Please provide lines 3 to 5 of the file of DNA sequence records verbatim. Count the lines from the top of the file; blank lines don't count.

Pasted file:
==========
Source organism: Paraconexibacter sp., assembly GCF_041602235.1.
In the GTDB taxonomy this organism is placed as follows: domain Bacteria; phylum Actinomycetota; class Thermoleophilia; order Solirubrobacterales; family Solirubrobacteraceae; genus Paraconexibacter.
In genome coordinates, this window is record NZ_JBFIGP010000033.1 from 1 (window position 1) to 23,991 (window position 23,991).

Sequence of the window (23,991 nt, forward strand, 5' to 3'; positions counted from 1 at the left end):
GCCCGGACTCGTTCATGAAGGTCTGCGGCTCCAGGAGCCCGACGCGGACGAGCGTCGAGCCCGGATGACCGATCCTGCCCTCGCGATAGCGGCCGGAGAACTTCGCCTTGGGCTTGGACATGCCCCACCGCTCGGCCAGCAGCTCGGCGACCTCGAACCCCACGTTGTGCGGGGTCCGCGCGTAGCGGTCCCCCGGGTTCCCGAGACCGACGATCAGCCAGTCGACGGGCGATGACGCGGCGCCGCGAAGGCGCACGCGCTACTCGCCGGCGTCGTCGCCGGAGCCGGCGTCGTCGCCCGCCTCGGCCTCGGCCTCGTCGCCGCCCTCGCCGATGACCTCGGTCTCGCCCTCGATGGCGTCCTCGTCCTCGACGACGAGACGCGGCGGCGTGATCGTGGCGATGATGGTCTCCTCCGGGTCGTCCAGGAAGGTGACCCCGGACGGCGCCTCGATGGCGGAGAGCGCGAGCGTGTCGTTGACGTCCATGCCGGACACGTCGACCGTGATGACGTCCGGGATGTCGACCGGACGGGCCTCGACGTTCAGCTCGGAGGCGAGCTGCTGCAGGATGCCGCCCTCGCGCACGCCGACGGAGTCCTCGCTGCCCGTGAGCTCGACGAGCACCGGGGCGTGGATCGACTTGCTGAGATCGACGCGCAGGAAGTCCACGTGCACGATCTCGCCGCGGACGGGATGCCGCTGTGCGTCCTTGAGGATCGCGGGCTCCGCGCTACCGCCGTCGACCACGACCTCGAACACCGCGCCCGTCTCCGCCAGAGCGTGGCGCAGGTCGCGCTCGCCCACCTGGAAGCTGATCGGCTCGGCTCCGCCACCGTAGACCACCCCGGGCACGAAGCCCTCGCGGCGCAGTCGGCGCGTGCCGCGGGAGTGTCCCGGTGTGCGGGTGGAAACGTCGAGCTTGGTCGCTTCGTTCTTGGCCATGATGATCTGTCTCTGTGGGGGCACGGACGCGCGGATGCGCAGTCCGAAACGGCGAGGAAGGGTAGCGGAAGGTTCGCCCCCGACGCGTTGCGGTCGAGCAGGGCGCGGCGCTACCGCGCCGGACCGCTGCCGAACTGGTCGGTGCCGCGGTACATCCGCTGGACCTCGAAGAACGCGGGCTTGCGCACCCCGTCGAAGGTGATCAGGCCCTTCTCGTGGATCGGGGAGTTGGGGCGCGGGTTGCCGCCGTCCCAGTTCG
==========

In genome coordinates, this window is record NZ_JBFIGP010000033.1 from 1 (window position 1) to 23,991 (window position 23,991).

Sequence of the window (23,991 nt, forward strand, 5' to 3'; positions counted from 1 at the left end):
GCCCGGACTCGTTCATGAAGGTCTGCGGCTCCAGGAGCCCGACGCGGACGAGCGTCGAGCCCGGATGACCGATCCTGCCCTCGCGATAGCGGCCGGAGAACTTCGCCTTGGGCTTGGACATGCCCCACCGCTCGGCCAGCAGCTCGGCGACCTCGAACCCCACGTTGTGCGGGGTCCGCGCGTAGCGGTCCCCCGGGTTCCCGAGACCGACGATCAGCCAGTCGACGGGCGATGACGCGGCGCCGCGAAGGCGCACGCGCTACTCGCCGGCGTCGTCGCCGGAGCCGGCGTCGTCGCCCGCCTCGGCCTCGGCCTCGTCGCCGCCCTCGCCGATGACCTCGGTCTCGCCCTCGATGGCGTCCTCGTCCTCGACGACGAGACGCGGCGGCGTGATCGTGGCGATGATGGTCTCCTCCGGGTCGTCCAGGAAGGTGACCCCGGACGGCGCCTCGATGGCGGAGAGCGCGAGCGTGTCGTTGACGTCCATGCCGGACACGTCGACCGTGATGACGTCCGGGATGTCGACCGGACGGGCCTCGACGTTCAGCTCGGAGGCGAGCTGCTGCAGGATGCCGCCCTCGCGCACGCCGACGGAGTCCTCGCTGCCCGTGAGCTCGACGAGCACCGGGGCGTGGATCGACTTGCTGAGATCGACGCGCAGGAAGTCCACGTGCACGATCTCGCCGCGGACGGGATGCCGCTGTGCGTCCTTGAGGATCGCGGGCTCCGCGCTACCGCCGTCGACCACGACCTCGAACACCGCGCCCGTCTCCGCCAGAGCGTGGCGCAGGTCGCGCTCGCCCACCTGGAAGCTGATCGGCTCGGCTCCGCCACCGTAGACCACCCCGGGCACGAAGCCCTCGCGGCGCAGTCGGCGCGTGCCGCGGGAGTGTCCCGGTGTGCGGGTGGAAACGTCGAGCTTGGTCGCTTCGTTCTTGGCCATGATGATCTGTCTCTGTGGGGGCACGGACGCGCGGATGCGCAGTCCGAAACGGCGAGGAAGGGTAGCGGAAGGTTCGCCCCCGACGCGTTGCGGTCGAGCAGGGCGCGGCGCTACCGCGCCGGACCGCTGCCGAACTGGTCGGTGCCGCGGTACATCCGCTGGACCTCGAAGAACGCGGGCTTGCGCACCCCGTCGAAGGTGATCAGGCCCTTCTCGTGGATCGGGGAGTTGGGGCGCGGGTTGCCGCCGTCCCAGTTCG